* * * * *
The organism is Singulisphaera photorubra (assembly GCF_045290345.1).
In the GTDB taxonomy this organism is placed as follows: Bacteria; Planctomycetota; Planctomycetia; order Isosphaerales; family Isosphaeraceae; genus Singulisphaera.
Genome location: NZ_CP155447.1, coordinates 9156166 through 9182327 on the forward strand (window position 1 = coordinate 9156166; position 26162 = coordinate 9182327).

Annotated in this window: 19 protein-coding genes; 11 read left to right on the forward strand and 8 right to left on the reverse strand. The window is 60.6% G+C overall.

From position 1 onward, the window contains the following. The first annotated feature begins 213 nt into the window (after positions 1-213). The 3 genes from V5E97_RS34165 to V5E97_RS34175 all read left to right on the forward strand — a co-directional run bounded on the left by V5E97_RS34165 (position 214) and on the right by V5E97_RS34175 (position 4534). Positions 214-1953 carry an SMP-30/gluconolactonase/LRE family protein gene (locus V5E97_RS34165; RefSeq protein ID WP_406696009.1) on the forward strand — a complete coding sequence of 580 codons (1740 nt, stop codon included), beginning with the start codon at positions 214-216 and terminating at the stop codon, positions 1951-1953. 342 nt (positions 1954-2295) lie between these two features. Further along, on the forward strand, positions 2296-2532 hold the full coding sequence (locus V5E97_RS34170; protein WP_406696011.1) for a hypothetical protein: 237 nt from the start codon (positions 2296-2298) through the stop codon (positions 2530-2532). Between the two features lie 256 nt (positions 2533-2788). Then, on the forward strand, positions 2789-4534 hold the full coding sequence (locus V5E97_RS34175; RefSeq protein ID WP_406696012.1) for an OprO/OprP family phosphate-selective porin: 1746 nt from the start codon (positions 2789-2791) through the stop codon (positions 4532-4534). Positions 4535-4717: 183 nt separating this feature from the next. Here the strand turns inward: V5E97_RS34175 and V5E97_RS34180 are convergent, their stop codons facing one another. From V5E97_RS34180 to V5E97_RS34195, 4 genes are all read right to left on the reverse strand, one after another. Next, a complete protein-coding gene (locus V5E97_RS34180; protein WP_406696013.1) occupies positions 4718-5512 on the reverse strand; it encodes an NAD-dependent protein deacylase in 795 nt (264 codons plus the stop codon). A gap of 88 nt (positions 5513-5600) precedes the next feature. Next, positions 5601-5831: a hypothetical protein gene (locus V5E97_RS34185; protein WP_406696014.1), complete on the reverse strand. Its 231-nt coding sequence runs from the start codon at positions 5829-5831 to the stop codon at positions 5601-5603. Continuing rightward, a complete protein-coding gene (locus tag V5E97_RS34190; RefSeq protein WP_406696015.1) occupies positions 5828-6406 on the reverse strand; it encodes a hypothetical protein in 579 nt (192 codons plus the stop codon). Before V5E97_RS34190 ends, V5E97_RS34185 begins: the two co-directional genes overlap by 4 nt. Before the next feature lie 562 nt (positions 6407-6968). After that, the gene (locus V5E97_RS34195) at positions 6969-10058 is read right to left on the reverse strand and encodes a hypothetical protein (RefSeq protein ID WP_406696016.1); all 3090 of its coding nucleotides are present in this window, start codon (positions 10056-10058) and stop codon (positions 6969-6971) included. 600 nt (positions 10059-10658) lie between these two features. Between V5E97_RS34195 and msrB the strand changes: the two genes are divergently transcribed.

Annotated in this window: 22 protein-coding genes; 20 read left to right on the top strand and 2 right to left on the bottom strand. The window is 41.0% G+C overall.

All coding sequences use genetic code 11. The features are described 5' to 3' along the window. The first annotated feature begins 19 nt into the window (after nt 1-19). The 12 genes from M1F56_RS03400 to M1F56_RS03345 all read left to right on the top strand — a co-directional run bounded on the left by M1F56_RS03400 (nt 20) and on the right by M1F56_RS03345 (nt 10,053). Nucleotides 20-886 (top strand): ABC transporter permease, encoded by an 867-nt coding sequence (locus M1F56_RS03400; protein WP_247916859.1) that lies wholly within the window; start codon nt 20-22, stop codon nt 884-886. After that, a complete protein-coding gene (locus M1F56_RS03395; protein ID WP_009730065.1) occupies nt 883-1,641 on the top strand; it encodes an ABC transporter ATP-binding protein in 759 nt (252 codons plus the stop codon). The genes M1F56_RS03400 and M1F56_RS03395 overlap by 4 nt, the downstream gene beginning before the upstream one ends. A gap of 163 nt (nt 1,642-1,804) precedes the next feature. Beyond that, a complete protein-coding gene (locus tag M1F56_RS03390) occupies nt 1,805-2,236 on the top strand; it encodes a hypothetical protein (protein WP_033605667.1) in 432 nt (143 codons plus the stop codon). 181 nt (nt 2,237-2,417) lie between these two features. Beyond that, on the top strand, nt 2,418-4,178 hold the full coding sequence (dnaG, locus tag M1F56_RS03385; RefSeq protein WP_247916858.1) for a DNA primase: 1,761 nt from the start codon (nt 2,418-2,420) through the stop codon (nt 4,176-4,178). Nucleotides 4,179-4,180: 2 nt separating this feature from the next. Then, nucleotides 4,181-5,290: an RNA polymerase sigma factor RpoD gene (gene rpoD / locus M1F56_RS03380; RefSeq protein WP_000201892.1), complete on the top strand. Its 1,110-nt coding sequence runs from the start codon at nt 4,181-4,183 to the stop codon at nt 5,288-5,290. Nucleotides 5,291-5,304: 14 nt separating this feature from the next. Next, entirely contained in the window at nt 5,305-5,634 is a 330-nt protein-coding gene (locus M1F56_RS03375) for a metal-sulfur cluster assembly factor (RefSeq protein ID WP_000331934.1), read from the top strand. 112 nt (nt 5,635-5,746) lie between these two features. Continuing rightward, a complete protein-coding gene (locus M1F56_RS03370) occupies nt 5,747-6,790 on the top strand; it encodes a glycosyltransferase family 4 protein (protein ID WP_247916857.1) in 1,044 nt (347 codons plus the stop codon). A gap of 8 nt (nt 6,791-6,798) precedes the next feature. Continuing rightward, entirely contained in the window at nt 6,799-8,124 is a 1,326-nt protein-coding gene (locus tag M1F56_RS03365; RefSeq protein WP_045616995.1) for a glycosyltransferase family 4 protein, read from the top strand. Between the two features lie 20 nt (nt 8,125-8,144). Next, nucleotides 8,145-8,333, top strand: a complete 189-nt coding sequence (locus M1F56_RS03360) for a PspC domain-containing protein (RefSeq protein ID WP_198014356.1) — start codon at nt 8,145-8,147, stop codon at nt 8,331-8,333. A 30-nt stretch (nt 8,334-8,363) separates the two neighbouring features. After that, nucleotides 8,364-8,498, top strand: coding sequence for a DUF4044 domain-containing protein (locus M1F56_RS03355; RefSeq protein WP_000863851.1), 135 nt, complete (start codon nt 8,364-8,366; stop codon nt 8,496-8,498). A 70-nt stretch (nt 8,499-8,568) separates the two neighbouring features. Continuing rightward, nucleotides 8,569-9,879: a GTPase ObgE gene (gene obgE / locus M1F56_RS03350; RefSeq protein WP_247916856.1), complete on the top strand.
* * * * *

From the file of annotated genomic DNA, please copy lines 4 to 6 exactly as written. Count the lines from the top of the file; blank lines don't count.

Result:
Annotated in this window: 19 protein-coding genes; 11 read left to right on the forward strand and 8 right to left on the reverse strand. The window is 60.6% G+C overall.

From position 1 onward, the window contains the following. The first annotated feature begins 213 nt into the window (after positions 1-213). The 3 genes from V5E97_RS34165 to V5E97_RS34175 all read left to right on the forward strand — a co-directional run bounded on the left by V5E97_RS34165 (position 214) and on the right by V5E97_RS34175 (position 4534). Positions 214-1953 carry an SMP-30/gluconolactonase/LRE family protein gene (locus V5E97_RS34165; RefSeq protein ID WP_406696009.1) on the forward strand — a complete coding sequence of 580 codons (1740 nt, stop codon included), beginning with the start codon at positions 214-216 and terminating at the stop codon, positions 1951-1953. 342 nt (positions 1954-2295) lie between these two features. Further along, on the forward strand, positions 2296-2532 hold the full coding sequence (locus V5E97_RS34170; protein WP_406696011.1) for a hypothetical protein: 237 nt from the start codon (positions 2296-2298) through the stop codon (positions 2530-2532). Between the two features lie 256 nt (positions 2533-2788). Then, on the forward strand, positions 2789-4534 hold the full coding sequence (locus V5E97_RS34175; RefSeq protein ID WP_406696012.1) for an OprO/OprP family phosphate-selective porin: 1746 nt from the start codon (positions 2789-2791) through the stop codon (positions 4532-4534). Positions 4535-4717: 183 nt separating this feature from the next. Here the strand turns inward: V5E97_RS34175 and V5E97_RS34180 are convergent, their stop codons facing one another. From V5E97_RS34180 to V5E97_RS34195, 4 genes are all read right to left on the reverse strand, one after another. Next, a complete protein-coding gene (locus V5E97_RS34180; protein WP_406696013.1) occupies positions 4718-5512 on the reverse strand; it encodes an NAD-dependent protein deacylase in 795 nt (264 codons plus the stop codon). A gap of 88 nt (positions 5513-5600) precedes the next feature. Next, positions 5601-5831: a hypothetical protein gene (locus V5E97_RS34185; protein WP_406696014.1), complete on the reverse strand. Its 231-nt coding sequence runs from the start codon at positions 5829-5831 to the stop codon at positions 5601-5603. Continuing rightward, a complete protein-coding gene (locus tag V5E97_RS34190; RefSeq protein WP_406696015.1) occupies positions 5828-6406 on the reverse strand; it encodes a hypothetical protein in 579 nt (192 codons plus the stop codon). Before V5E97_RS34190 ends, V5E97_RS34185 begins: the two co-directional genes overlap by 4 nt. Before the next feature lie 562 nt (positions 6407-6968). After that, the gene (locus V5E97_RS34195) at positions 6969-10058 is read right to left on the reverse strand and encodes a hypothetical protein (RefSeq protein ID WP_406696016.1); all 3090 of its coding nucleotides are present in this window, start codon (positions 10056-10058) and stop codon (positions 6969-6971) included. 600 nt (positions 10059-10658) lie between these two features. Between V5E97_RS34195 and msrB the strand changes: the two genes are divergently transcribed.

Annotated in this window: 22 protein-coding genes; 20 read left to right on the top strand and 2 right to left on the bottom strand. The window is 41.0% G+C overall.